cauchy distribution

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If your eye isn’t quite trained, you might have looked at the above picture and thought, “Oh, a family of normal / Gaussian distributions!” And… you would be wrong. The distributions above are various forms of the Cauchy distribution which has a wider peak and fatter tails than the normal distribution.

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The interesting about the Cauchy distribution though is that although it is a bell-shaped curve its mean and variance are undefined. Due to the equation through which the probability distribution function is defined, it is not possible to calculate the moments needed to get the mean or variance, nor is it possible to calculate any other finite moments. The Cauchy distribution does have many uses (the one I’m most familiar with is it being part of the solution to Laplace’s Equation on the upper half plane which is fascinating in itself), though it stands as a classic pathological example in probability and statistics.

±∞

The Cauchy distribution (?dcauchy in R) nails a flashlight over the number line

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and swings it at a constant speed from 9 o'clock down to 6 o'clock over to 3 o'clock. (Or the other direction, from 3→6→9.) Then counts how much light shone on each number.

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In other words we want to map evenly from the circle (minus the top point) onto the line. Two of the most basic, yet topologically distinct shapes related together.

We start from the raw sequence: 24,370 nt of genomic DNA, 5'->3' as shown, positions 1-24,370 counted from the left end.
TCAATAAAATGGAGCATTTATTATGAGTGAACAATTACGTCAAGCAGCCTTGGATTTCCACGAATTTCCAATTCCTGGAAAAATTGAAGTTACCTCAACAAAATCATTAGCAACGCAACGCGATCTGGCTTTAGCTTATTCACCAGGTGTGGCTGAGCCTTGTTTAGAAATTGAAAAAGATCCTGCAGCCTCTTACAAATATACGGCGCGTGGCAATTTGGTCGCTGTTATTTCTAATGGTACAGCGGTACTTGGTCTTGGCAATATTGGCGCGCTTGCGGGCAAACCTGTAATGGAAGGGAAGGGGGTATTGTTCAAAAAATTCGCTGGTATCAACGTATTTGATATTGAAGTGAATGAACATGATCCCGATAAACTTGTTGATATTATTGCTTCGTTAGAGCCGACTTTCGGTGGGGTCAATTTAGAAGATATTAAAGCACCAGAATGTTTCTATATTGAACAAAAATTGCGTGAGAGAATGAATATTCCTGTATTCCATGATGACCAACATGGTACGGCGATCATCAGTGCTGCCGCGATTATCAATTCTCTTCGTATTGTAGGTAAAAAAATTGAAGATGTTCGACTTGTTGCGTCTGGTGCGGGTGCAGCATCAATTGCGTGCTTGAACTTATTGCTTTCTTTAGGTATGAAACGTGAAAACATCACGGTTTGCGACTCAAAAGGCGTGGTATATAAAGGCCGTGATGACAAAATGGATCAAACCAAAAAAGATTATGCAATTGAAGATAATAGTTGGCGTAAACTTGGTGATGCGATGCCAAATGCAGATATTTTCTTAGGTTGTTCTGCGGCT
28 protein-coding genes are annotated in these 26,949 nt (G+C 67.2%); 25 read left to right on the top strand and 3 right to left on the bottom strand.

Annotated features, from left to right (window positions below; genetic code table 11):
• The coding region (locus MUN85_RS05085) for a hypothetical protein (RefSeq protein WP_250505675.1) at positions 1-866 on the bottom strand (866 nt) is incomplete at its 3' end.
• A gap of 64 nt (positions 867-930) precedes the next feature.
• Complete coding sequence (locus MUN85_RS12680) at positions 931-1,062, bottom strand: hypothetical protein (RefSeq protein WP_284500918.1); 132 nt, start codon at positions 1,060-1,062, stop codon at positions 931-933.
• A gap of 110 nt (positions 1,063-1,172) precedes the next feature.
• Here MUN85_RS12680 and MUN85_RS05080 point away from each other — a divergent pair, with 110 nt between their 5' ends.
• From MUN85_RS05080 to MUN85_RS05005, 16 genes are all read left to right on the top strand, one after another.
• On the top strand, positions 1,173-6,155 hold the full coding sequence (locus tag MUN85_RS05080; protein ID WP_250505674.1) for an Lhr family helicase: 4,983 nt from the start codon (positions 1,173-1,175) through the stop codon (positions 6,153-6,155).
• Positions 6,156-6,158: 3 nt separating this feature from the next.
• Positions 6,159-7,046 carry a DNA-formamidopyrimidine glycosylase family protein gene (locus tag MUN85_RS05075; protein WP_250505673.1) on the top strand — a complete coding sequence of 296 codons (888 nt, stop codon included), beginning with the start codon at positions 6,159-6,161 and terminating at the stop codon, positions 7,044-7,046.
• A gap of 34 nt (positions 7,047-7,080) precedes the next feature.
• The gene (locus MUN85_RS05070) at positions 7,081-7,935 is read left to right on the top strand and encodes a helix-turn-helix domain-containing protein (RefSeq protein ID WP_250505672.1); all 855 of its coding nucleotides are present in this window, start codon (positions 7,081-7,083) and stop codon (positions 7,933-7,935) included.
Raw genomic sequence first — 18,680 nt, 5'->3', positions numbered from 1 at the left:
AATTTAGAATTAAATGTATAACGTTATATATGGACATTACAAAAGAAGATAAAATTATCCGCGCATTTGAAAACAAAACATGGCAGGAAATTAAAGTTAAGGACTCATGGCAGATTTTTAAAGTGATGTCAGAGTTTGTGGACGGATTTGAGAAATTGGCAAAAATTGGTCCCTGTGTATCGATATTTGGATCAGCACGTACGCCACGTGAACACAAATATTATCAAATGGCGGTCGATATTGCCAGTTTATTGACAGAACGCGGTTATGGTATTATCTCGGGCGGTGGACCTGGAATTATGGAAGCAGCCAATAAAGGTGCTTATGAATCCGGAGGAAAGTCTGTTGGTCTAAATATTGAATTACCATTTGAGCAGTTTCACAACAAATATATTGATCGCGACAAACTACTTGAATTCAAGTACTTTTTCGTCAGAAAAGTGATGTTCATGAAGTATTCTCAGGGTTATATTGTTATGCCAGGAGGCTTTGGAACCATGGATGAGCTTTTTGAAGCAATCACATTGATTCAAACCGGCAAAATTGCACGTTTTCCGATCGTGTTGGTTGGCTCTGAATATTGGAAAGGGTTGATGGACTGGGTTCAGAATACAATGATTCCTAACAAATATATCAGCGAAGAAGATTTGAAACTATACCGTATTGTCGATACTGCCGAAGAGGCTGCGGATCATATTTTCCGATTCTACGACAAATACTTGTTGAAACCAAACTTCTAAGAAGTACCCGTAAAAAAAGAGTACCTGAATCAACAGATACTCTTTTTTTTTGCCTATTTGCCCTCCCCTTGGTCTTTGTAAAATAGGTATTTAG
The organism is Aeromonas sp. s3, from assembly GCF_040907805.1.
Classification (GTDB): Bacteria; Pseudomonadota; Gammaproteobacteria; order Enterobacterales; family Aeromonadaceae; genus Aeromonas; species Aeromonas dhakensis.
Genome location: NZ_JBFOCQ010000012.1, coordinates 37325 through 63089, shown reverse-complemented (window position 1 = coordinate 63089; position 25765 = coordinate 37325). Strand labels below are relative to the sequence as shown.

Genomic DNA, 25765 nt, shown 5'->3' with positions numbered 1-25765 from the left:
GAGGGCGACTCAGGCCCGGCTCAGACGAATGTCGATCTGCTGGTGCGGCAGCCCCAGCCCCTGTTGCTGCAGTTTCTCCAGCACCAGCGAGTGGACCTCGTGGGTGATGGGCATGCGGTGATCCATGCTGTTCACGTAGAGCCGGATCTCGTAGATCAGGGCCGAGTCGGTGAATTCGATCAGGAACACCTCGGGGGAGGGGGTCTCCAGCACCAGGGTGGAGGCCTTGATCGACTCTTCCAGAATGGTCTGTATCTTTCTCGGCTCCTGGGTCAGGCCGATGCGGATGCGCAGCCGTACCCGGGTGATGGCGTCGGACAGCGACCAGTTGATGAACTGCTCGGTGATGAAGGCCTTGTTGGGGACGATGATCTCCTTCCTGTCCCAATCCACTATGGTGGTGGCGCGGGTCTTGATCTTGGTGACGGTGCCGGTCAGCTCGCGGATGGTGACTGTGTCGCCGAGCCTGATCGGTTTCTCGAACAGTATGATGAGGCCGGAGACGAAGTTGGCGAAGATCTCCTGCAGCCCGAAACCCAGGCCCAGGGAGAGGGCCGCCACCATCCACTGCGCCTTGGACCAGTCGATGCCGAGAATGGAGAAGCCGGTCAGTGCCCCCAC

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You’ve probably heard of a mapping that does something close enough to this: it’s called tan.

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Since tan is so familiar it’s implemented in Excel, which means you can simulate draws from a Cauchy distribution in a spreadsheet. Make a column of =RAND()’s (say column A) and then pipe them through tan. For example B1=TAN(A1). You could even do =TAN(RAND()) as your only column. That’s not quite it; you need to stretch and shift the [0,1] domain of =RAND() so it matches [−π,+π] like the circle. So really the long formula (if you didn’t break it into separate columns) would be =TAN( PI() * (RAND()−.5) ). A stretch and a shift and you’ve matched the domains up. There’s your Cauchy draw.

In R one could draw three Cauchy’s with rcauchy(3) or with tan(2*(runif(3).5)).

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What’s happening at tan(−3π/2) and tan(π/2)? The tan function is putting out to ±∞.

I saw this in school and didn’t know what to make of it–I don’t think I had any further interest than finishing my problem set.

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I saw as well the ±∞ in the output of flip[x]= 1/x.

  • 1/−.0000...001 → −∞ whereas 1/.0000...0001 → +∞.

It’s not immediately clear in the flip[x] example but in tan[x/2] what’s definitely going on is that the angle is circling around the top of the circle (the hole in the top) and the flashlight of the Cauchy distribution could be pointing to the right or to the left at a parallel above the line.

Why not just call this ±∞ the same thing? “Projective infinity”, or, the hole in the top of the circle.

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